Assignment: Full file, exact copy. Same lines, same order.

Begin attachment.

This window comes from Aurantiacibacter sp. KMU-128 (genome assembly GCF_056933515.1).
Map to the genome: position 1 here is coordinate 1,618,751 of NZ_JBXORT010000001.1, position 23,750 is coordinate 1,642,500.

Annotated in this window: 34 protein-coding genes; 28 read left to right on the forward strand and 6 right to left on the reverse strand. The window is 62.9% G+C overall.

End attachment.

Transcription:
This window comes from Aurantiacibacter sp. KMU-128 (genome assembly GCF_056933515.1).
Map to the genome: position 1 here is coordinate 1,618,751 of NZ_JBXORT010000001.1, position 23,750 is coordinate 1,642,500.

Annotated in this window: 34 protein-coding genes; 28 read left to right on the forward strand and 6 right to left on the reverse strand. The window is 62.9% G+C overall.